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Tropentag, September 17 - 19, 2014 in Prague, Czech Republic

"Bridging the gap between increasing knowledge and decreasing resources"

Response of the Abundance of Nitrifying Prokaryotes to Fusarium oxysporum f.sp. strigae in a Maize Rhizosphere

Mary Musyoki1, Georg Cadisch1, Esther Enowashu2, Judith Zimmermann1, Esther Kathini Muema1, Henry Wainwright3, Bernard Vanlauwe4, Frank Rasche1

1University of Hohenheim, Inst. of Plant Production and Agroecology in the Tropics and Subtropics, Germany
2University of Hohenheim, Inst. of Soil Science and Land Evaluation, Germany
3The Real IPM Ltd, Kenya
4International Institute of Tropical Agriculture (IITA), Natural Resource Management, Kenya


The parasitic weed Striga hermonthica adversely affects production of several cereals (e.g., maize, sorghum) that are cultivated in Sub-Saharan Africa. The integration of resistant crop varieties and Fusarium oxysporum f.sp. strigae (Foxy-2) strains as biological control agent (BCA) has shown to be an effective control. Most studies have examined the efficacy of the BCA and its interactions with host crops, while overlooking the interplay among key microorganisms in the soil nitrogen (N) cycle. Hence, we postulated that: (i) Foxy-2 poses a threat to the indigenous plant root-associated microbial communities involved in N cycling through competition for nutrients, and (ii) the application of high quality organic residues would compensate these effects. The objective of this study was thus to assess the potential impact of Foxy-2 on indigenous nitrifying prokaryotes in maize rhizosphere cultivated on distinct soils (sandy Alisol versus clay Nitisol, Acrisol and Phaeozom) from central and western Kenya. The soils from central Kenya were used in a rhizobox experiment while field experiments were done in western Kenya. Soils were treated with or without Foxy-2, Striga and high quality organic residue (i.e., Tithonia diversifolia) as N source. Using quantitative polymerase chain reaction (qPCR), the responses of ammonia-oxidising archaea (AOA) and bacteria (AOB), total bacteria and archaea abundance was recorded at three pre-defined sampling dates. Contrary to our expectations, a distinct stimulative, but no resource competition effect of Foxy-2 on the abundance of AOA, as well as total archaeal and bacterial communities was observed in the sandy soil of the rhizobox experiment. AOB only showed increases in the sandy soil when organic residue was added. Under field conditions, however, preliminary results indicated that Foxy-2 had no negative effect on studied nitrifying prokaryotes abundance. Although we found indications that Foxy-2 influences prokarytotic abundance, it did not become clear which underlying mechanisms were responsible for the stimulative effect. Since it is known that antagonistic Fusarium are genetically stable and able to survive over long periods in foreign environments, further research is required to evaluate the effects of external factors including contrasting seasons (long rains versus short rains seasons) and also crop growth stages.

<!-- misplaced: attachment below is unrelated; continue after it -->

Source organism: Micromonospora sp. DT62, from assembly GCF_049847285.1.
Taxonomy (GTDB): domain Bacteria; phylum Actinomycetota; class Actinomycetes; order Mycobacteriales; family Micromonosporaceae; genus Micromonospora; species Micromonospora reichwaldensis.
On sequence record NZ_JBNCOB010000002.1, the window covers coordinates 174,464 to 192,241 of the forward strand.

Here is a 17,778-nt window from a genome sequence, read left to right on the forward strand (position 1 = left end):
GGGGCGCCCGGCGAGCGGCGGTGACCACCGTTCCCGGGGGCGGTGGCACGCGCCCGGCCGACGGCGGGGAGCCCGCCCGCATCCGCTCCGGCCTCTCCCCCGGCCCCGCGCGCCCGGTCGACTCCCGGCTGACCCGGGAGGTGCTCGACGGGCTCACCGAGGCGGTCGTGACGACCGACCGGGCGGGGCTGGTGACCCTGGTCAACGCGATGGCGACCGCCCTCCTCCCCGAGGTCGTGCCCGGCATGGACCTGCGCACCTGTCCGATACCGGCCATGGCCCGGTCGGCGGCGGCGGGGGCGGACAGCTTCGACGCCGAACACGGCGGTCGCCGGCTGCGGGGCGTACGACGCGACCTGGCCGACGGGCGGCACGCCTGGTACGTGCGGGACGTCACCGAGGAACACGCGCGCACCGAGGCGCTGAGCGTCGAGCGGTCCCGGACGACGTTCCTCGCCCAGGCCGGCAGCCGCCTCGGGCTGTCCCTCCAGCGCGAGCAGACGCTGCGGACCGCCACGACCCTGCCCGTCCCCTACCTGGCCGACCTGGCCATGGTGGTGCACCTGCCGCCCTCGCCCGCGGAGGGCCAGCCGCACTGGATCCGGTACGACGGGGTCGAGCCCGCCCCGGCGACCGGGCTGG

Keywords: Biological control, Fusarium oxysprorum f.sp. strigae, nitrifying prokaryotes, quantitative PCR, rhizosphere, Striga hermonthica

Contact Address: Mary Musyoki, University of Hohenheim, Inst. of Plant Production and Agroecology in the Tropics and Subtropics, Garbenstrasse 13, 70599 Stuttgart, Germany, e-mail: marykamaa2002@yahoo.com

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